This is Bill. Be like Bill. He’s hi­lar­i­ous

You can now study from the Zen com­edy mas­ter that is Bill Mur­ray thanks to his book of Tao

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Ni­cholas Cage and Jim Car­rey can try their best, but they’ll never trump Bill Mur­ray for Hol­ly­wood quirk. As an im­por­tant piece of cul­tural doc­u­men­ta­tion (or glib early stock­ing filler), The Tao of Bill Mur­ray (pub­lished by Penguin) is a new book that com­piles his weird and won­der­ful antics. Due for re­lease in Septem­ber, it took au­thor Gavin Ed­wards across the US as he met those who’d been “Mur­rayed”, a fate that’s equal but op­po­site to be­ing “Bea­dled”.

Vic­tims in­clude the street sweeper whose ve­hi­cle was taken for a Fa­ther Ted- es­que joyride by the star (“we just inched along like a tank on the street”) and a wrestler who was sent a semi-naked “Mur­ray Christ­mas” card from the ac­tor, even though they’d never met.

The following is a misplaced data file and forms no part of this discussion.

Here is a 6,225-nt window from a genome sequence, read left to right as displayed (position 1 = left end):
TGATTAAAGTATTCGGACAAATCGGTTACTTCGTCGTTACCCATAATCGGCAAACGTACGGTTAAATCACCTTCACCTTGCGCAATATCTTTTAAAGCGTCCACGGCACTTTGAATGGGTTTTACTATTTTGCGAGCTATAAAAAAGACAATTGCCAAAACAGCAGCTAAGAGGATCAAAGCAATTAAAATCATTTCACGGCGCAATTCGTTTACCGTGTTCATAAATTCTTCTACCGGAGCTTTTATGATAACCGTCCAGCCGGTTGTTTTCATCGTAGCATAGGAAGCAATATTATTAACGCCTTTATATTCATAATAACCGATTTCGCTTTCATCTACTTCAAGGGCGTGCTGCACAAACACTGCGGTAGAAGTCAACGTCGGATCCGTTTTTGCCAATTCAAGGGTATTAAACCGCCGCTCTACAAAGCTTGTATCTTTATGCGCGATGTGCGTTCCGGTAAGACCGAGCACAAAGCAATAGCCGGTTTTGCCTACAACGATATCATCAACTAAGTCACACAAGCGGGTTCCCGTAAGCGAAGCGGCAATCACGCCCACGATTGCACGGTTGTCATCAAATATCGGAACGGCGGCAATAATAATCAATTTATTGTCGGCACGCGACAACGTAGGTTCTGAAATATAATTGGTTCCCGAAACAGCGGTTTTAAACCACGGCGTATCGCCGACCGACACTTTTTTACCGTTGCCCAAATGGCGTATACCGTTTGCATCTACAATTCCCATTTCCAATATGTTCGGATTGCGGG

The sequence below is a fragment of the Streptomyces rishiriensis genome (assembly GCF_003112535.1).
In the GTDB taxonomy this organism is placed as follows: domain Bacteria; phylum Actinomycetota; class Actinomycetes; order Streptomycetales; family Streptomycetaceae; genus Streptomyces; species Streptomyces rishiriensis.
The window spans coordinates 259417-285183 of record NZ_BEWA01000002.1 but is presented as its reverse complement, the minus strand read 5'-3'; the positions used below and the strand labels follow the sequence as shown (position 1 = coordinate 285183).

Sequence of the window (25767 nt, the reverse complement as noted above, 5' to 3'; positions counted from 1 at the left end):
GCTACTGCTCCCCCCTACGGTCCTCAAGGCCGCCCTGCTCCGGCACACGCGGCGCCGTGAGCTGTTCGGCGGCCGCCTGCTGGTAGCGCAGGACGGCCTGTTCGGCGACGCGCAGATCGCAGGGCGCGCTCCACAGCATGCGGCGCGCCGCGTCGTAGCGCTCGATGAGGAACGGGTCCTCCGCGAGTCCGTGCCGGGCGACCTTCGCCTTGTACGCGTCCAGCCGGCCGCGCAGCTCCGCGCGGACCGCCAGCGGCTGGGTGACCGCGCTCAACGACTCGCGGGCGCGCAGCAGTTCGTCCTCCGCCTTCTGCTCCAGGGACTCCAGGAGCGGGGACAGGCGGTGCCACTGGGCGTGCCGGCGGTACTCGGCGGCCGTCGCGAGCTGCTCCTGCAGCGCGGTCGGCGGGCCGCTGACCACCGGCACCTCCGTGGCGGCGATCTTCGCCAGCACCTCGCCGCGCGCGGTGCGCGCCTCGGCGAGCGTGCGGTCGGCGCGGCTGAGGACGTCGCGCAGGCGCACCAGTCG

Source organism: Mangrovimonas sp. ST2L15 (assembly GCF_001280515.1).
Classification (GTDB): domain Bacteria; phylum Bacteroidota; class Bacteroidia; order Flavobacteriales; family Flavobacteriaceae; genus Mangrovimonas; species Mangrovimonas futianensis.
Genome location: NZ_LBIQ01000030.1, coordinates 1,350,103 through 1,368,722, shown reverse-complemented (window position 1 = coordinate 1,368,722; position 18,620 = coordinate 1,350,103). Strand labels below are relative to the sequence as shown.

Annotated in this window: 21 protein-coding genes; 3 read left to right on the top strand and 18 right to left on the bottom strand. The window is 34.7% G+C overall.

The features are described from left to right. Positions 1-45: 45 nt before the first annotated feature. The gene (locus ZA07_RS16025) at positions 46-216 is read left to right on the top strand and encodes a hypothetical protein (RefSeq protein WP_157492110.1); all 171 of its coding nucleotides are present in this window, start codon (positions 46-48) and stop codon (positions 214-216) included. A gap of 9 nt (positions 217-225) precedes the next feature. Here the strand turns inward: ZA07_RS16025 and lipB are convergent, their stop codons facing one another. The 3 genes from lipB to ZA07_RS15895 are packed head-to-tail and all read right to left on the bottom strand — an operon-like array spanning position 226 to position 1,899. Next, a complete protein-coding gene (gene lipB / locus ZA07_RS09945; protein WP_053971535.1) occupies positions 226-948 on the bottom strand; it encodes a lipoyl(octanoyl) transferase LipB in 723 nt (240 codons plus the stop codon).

The new re­lease isn’t the only work ded­i­cated to his ec­cen­tric be­hav­iour; The Big Bad Book of

Bill Mur­ray by Robert Sch­naken­berg also charted his un­likely run-ins with fans, and the Bill Mur­ray story blog is crammed full of them too.

It’s not dif­fi­cult to see why Bill Mur­ray’s ur­ban le­gends have gath­ered such trac­tion. When even Jeremy Cor­byn or­ches­trates events for the me­dia’s ben­e­fit, we need the best of the bunch to gate­crash en­gage­ment pho­to­shoots, or steal chips be­cause they’re there and he’s

fa­mous – a type of be­hav­iour he dis­played well be­fore cam­era phones were in­vented. So if we didn’t al­ready love him in Ghost­busters, Scrooged, Lost In

Trans­la­tion et al, we’d love him be­cause he nei­ther ac­qui­esces to re­quests for au­to­graphs nor de­nies them, but signs fore­heads as Mi­ley Cyrus in­stead.

There are so many cases of these ur­ban le­gends over the years that no one can ac­cuse him of to­ken be­hav­iour, es­pe­cially be­cause it’s neg­a­tively af­fected his ca­reer. Fir­ing his agent in favour of an un­manned 1800 phone line where di­rec­tors leave pitches, which he rarely checks, have, ac­cord­ing to Sch­naken­berg, led to him miss­ing out on roles in Iron Man, Bad Santa, Mon­sters Inc and The Peo­ple vs Larry Flynt. No bother; we get the im­pres­sion that the one-man anec­dote fac­tory would rather have spent his time gate­crash­ing par­ties to do the wash­ing-up any­way.

Bill Mur­ray: weird and won­der­ful antics

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